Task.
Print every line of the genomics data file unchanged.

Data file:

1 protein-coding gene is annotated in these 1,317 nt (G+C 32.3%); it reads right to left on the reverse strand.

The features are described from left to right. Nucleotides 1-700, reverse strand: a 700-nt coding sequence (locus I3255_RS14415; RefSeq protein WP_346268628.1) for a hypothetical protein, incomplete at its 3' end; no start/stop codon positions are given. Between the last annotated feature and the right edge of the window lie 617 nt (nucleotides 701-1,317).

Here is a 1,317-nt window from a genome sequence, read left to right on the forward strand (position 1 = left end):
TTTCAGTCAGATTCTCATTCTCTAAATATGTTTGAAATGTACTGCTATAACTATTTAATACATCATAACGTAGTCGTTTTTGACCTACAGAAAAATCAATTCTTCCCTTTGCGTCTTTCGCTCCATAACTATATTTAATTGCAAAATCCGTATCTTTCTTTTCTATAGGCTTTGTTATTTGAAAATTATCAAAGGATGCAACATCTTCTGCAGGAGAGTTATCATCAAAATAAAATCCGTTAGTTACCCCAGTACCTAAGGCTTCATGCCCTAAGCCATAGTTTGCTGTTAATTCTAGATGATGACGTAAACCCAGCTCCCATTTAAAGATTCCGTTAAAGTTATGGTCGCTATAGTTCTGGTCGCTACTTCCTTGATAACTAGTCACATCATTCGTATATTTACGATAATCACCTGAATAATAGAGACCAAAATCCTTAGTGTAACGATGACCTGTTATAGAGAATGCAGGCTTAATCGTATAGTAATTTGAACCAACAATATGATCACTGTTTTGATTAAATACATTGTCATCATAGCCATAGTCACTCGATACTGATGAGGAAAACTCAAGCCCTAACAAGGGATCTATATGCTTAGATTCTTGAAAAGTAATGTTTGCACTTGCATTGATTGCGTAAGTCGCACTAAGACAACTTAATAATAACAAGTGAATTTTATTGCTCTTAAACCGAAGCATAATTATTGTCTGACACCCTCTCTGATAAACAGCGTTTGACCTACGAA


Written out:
1 protein-coding gene is annotated in these 1,317 nt (G+C 32.3%); it reads right to left on the reverse strand.

The features are described from left to right. Nucleotides 1-700, reverse strand: a 700-nt coding sequence (locus I3255_RS14415; RefSeq protein WP_346268628.1) for a hypothetical protein, incomplete at its 3' end; no start/stop codon positions are given. Between the last annotated feature and the right edge of the window lie 617 nt (nucleotides 701-1,317).

Here is a 1,317-nt window from a genome sequence, read left to right on the forward strand (position 1 = left end):
TTTCAGTCAGATTCTCATTCTCTAAATATGTTTGAAATGTACTGCTATAACTATTTAATACATCATAACGTAGTCGTTTTTGACCTACAGAAAAATCAATTCTTCCCTTTGCGTCTTTCGCTCCATAACTATATTTAATTGCAAAATCCGTATCTTTCTTTTCTATAGGCTTTGTTATTTGAAAATTATCAAAGGATGCAACATCTTCTGCAGGAGAGTTATCATCAAAATAAAATCCGTTAGTTACCCCAGTACCTAAGGCTTCATGCCCTAAGCCATAGTTTGCTGTTAATTCTAGATGATGACGTAAACCCAGCTCCCATTTAAAGATTCCGTTAAAGTTATGGTCGCTATAGTTCTGGTCGCTACTTCCTTGATAACTAGTCACATCATTCGTATATTTACGATAATCACCTGAATAATAGAGACCAAAATCCTTAGTGTAACGATGACCTGTTATAGAGAATGCAGGCTTAATCGTATAGTAATTTGAACCAACAATATGATCACTGTTTTGATTAAATACATTGTCATCATAGCCATAGTCACTCGATACTGATGAGGAAAACTCAAGCCCTAACAAGGGATCTATATGCTTAGATTCTTGAAAAGTAATGTTTGCACTTGCATTGATTGCGTAAGTCGCACTAAGACAACTTAATAATAACAAGTGAATTTTATTGCTCTTAAACCGAAGCATAATTATTGTCTGACACCCTCTCTGATAAACAGCGTTTGACCTACGAA